Greetings from Baghdad. I realize this is the first you've heard from me since I left, but this time they have me out a lot more, and I have little time for anything other than work.
I was able to make time for a Blogger's Roundtable conversation with Admiral Keating, the PACOM commander. For those readers who are not expert on the military structure, this makes him the peer of General Petraeus, who is currently the CENTCOM commander.
CENTCOM is always in the news, but PACOM is our real center of gravity. That is true not only because the command encompasses more than half of the earth, as the admiral pointed out, but because of the importance of the shipping routes. If you were to name the single biggest thing that military forces can do to ensure peace between the major powers, it is to guarantee the security and stability of global trade. In PACOM, the US Navy is that guarantor, partnering with smaller nations like Singapore and Thailand, but always ready to lend a hand when challenges overwhelm. PACOM is "pacific" in the larger sense chiefly because that mission has been done so well, and so diligently, for so long.
Having said that, it's almost unfair to mention that I really wanted to talk to him about PACOM because of a problem set I was looking at in Iraq. I was disappointed to hear that the strategy being employed two years ago to help bring the Moro Islamic Liberation Front deeper into the political process had been discontinued. Here also, there are groups that backed the wrong horse in the war; and now some of them would like to 'come in from the cold' and reconcile. It can be a difficult process when you have isolated yourself from the political process, from neighbors, and so forth; but it is a process we, the Coalition, have to encourage. If we can help them tie in and build a stake in the new Iraq, it is less likely they will backslide if insurgents should try to come calling.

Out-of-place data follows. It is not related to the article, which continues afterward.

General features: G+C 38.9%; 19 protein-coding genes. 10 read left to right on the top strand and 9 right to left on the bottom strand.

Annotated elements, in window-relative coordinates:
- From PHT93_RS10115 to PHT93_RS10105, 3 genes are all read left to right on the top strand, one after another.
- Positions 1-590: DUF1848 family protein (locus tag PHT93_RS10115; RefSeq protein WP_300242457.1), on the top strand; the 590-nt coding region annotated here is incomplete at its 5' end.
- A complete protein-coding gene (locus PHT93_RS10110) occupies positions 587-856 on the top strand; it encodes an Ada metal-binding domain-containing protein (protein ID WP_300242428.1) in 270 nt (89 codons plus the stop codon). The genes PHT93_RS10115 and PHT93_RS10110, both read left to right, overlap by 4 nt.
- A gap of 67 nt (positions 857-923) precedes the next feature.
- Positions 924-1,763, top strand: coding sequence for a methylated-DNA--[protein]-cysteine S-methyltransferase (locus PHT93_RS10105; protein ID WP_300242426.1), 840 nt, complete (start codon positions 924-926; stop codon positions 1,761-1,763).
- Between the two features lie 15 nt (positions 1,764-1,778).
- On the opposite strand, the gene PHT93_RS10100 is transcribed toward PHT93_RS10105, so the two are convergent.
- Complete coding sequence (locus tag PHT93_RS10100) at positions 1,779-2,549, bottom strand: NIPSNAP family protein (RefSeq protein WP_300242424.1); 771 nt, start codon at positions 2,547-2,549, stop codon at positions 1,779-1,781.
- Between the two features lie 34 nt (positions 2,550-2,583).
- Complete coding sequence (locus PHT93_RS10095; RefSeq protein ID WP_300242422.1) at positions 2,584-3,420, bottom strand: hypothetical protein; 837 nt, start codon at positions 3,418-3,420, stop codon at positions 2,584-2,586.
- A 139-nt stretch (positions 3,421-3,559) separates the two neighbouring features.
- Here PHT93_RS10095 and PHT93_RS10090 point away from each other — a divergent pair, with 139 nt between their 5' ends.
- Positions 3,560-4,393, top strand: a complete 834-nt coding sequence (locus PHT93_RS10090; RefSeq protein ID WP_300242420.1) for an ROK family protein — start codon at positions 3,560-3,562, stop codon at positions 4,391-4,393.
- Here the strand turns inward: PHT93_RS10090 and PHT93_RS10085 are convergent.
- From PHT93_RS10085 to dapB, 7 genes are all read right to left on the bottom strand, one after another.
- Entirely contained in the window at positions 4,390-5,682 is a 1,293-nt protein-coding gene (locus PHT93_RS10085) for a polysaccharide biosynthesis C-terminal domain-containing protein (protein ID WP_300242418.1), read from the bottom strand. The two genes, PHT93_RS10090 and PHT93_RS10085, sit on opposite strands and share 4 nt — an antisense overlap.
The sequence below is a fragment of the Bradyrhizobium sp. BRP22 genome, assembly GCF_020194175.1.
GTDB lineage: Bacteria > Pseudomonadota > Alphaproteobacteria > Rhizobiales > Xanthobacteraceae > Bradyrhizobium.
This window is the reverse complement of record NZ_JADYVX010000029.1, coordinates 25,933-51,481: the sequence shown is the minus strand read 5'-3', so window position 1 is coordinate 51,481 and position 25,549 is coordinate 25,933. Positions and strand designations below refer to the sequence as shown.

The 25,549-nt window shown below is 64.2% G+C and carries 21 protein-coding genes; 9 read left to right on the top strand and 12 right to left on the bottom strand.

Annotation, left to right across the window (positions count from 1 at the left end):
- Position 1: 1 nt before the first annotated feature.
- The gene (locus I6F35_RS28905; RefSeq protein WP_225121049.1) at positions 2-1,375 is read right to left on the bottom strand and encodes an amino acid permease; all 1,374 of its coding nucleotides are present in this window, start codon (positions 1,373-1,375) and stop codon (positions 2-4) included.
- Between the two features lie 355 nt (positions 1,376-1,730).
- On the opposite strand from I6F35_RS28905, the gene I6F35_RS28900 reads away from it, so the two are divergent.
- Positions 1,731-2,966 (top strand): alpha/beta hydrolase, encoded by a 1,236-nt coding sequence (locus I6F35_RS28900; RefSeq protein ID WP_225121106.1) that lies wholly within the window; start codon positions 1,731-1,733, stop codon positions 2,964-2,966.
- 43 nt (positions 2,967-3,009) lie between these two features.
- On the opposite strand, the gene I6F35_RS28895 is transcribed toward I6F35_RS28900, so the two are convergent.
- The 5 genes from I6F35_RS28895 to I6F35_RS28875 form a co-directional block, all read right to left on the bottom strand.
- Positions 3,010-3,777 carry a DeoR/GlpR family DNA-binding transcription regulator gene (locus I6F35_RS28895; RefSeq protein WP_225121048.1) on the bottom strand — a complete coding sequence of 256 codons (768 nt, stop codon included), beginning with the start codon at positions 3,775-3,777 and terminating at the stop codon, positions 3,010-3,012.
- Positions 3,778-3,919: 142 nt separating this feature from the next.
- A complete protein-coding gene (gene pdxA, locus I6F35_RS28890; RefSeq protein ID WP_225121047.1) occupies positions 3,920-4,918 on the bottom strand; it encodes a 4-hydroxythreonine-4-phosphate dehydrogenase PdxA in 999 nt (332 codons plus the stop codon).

By the same token, if we cannot, they have less to lose. Already poor and embittered, they will be easy to sway.
We've reached the stage in my part of Iraq where there are several such small groups, representing tribal or religious factions that chose the wrong horse. Tying them into the successes of the economic model and the political model is the last real task to ensuring stability. It would be bold to say that was an easy task! I appreciate the Admiral taking time to speak to the issue, even if I was sorry to hear his answer.